Ari does not replace a therapist, but its designers say it will connect students through their phones or laptops to reliable help whenever they need it
USC senior Jason Lewis didn’t think the program would have much for him when he helped test it because he wasn’t seeking counseling. But he found that Ari covered many topics he could relate to, including information on how social media affects people.
“Everybody thinks they are alone in their thoughts and problems,” he said. “Ari definitely counters that isolation.”
Aside from addressing mental health needs, artificial intelligence also is at work in more common forms of medicine.
The tech company AdviNOW Medical and 98point6, which provides treatment through secure text messaging, both use artificial intelligence to question patients at the beginning of an appointment.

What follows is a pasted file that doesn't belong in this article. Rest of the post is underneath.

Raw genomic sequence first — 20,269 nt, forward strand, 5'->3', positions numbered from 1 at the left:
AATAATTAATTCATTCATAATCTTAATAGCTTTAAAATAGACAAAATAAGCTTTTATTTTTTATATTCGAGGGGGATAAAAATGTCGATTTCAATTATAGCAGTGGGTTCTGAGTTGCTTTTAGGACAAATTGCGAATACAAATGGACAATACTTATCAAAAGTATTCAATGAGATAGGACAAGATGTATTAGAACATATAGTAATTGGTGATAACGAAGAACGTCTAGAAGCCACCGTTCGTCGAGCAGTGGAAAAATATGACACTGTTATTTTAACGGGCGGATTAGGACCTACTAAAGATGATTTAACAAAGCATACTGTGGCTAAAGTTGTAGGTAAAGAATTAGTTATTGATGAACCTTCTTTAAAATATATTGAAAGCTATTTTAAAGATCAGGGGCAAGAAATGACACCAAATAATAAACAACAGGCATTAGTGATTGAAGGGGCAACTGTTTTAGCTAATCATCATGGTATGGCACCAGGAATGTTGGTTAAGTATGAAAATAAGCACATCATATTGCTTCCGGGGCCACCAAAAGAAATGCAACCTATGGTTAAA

AdviNOW CEO James Bates said their AI program decides what questions to ask and what information it needs. It passes that information and a suggested diagnosis to a physician who then treats the patient remotely through telemedicine.
The company currently uses the technology in a handful of Safeway and Albertsons grocery store clinics in Arizona and Idaho. But it expects to expand to about 1,000 clinics by the end of next year.
Eventually, the company wants to have AI diagnose and treat some minor illnesses, Bates said
Researchers say much of AI’s potential for medicine lies in what it can do behind the scenes by examining large amounts of data or images to spot problems or predict how a disease will develop, sometimes quicker than a doctor.